Bill O'Reilly, known as one of Fox News' most fiery and opinionated commentators, hosted Donald Trump after the presidential candidate's brief Fox boycott, as reported by the Inquisitr, for an interview about policies. However, it quickly turned out to be a commentary on Trump's personality features and how they may be perceived as flaws by both O'Reilly and the American public.
Trump's brief boycott ended Tuesday night when he faced off to discuss his presidential policies and his problems with the media, including Bill O'Reilly himself. At one point, O'Reilly got directly to the point, according to Mediaite.
"Am I fair to say that in order for you to win the Republican nomination that you're going to have to change your style and be a bit kinder and more mature?"Surprisingly, Trump said he thought that O'Reilly's statement may be fair, but he was unsure if "mature" was the right word. O'Reilly specifically called out Trump for calling nominee Marco Rubio a "clown," which O'Reilly said was "not very presidential." Trump responded that it may not have been fair, but that Rubio started the war by "viciously verbally attacking" Trump. Trump then went on to say that he disagreed with Rubio's voting record, that he sometimes didn't even show up for votes, and he had terrible policy ideas on immigration. According to Business Insider, Trump said he was simply defending himself. This is similar to what he said about his verbal attack on Megyn Kelly, as previously reported by the Inquisitr, and for which he came under serious backlash from many news commentators as well as the public. Trump, however, says it is all in defensive mode, that he throws no "first punches." Trump claimed to have had no ill exchanges with Marco Rubio, when suddenly Rubio began heavily criticizing him, according to Trump, which fueled the "clown" comment.
"I'm a counter-puncher — he hit me all of a sudden. He hit me very viciously."Trump has had a tumultuous relationship with Fox News, particularly after the presidential debate in August co-hosted by Megyn Kelly, where she very directly questioned some comments he had made about women. Trump replied with what most construed as a crude remark that implied Megyn Kelly was hormonal and menstruating. There was a cooling off period, as well as a bit of a truce, after that debacle, but it fired up again in late August when Trump unleashed a Twitter storm, bashing Kelly and sharing a Trump supporter's message that called her a "bimbo."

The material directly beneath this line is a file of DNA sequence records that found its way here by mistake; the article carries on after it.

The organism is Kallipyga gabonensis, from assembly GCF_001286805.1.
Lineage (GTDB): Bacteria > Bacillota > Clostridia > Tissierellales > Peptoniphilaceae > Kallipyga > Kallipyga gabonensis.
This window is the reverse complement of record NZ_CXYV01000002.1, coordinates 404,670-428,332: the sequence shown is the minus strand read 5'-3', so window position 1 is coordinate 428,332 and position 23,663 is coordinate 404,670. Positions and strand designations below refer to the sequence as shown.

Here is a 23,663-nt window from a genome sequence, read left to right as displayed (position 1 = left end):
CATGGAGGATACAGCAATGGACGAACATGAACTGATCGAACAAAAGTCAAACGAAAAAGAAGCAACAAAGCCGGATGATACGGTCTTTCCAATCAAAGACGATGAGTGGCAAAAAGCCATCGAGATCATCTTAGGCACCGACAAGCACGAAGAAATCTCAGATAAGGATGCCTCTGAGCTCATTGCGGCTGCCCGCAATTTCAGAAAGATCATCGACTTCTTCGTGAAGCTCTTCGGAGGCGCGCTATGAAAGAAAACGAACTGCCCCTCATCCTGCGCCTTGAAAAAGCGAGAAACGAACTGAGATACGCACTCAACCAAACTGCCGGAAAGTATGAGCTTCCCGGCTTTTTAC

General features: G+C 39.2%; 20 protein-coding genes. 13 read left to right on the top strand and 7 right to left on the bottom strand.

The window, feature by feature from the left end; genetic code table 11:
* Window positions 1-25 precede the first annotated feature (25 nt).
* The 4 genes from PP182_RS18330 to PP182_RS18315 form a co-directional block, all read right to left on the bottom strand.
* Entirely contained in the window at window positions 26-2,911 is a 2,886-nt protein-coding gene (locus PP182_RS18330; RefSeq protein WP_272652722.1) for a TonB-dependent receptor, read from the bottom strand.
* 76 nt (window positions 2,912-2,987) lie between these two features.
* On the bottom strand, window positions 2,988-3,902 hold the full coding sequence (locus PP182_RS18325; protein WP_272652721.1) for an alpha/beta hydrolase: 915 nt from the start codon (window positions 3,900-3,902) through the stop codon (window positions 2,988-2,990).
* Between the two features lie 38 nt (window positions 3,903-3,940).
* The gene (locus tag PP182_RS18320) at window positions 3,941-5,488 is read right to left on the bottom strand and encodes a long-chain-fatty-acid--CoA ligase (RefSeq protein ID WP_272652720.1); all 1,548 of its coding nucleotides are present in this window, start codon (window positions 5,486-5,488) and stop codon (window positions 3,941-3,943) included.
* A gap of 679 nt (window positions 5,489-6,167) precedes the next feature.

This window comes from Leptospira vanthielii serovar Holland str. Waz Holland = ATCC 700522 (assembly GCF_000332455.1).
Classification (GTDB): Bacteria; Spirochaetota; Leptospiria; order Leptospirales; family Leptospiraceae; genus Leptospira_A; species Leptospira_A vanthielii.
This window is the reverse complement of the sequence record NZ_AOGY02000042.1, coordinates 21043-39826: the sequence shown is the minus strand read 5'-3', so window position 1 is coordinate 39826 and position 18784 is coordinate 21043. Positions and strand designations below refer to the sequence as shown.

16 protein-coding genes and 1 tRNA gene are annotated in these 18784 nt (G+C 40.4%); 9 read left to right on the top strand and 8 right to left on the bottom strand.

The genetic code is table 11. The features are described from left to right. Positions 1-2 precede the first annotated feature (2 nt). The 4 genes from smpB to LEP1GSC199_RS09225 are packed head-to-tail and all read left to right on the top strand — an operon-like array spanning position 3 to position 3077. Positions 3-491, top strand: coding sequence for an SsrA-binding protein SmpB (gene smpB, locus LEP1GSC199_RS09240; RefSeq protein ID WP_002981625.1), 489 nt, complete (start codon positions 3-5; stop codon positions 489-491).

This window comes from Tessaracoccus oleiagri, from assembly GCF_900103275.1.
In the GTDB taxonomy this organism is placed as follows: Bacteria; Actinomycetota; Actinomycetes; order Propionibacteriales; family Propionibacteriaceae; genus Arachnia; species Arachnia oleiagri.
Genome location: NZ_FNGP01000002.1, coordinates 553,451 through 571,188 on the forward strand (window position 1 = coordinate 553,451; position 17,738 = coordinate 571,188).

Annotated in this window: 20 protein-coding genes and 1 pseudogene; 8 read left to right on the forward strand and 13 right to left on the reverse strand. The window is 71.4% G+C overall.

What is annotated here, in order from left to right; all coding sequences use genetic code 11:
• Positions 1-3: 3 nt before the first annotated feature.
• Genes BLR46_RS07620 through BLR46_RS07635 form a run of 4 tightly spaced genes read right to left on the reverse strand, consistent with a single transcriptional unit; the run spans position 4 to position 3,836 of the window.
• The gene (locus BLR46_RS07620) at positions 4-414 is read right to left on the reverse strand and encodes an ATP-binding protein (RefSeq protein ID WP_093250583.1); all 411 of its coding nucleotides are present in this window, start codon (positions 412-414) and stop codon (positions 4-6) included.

Trump's remarks about women's looks, that many perceive to be put-downs, have landed him the label of a "bully" with many news commentators and republican presidential nominees. Megyn Kelly allegedly anticipated an extreme backlash from Trump due to the pointed nature of the questions she was asking him, and had brief her co-anchors before the debate and asked them not to come to her defense, because she wanted to handle the situation independently. After Trump made a comment that was perceived to be about a negative reference to menstruation, Kelly did appear visibily shaken, but was able to continue the hosting of the presidential debate. However, after the debate, the war raged on between Fox News and Donald Trump. Fox News is considered to be a "Republican-friendly" news source among the majority of American viewers, so Trump boycotting them, particularly if he wins the Republican candidacy, would be a difficult position for both Trump and Fox News.
Just last week, Trump called Kelly "the worst" and explained his boycott of Fox News.
"Fox has been treating me very unfairly and I have therefore decided that I won't be doing any more Fox shows for the foreseeable future."The foreseeable future lasted just eight days, and members of the Trump candidacy party and Fox News have arranged a meeting in order to cover Trump's bid for the Republican presidential nominee campaign.
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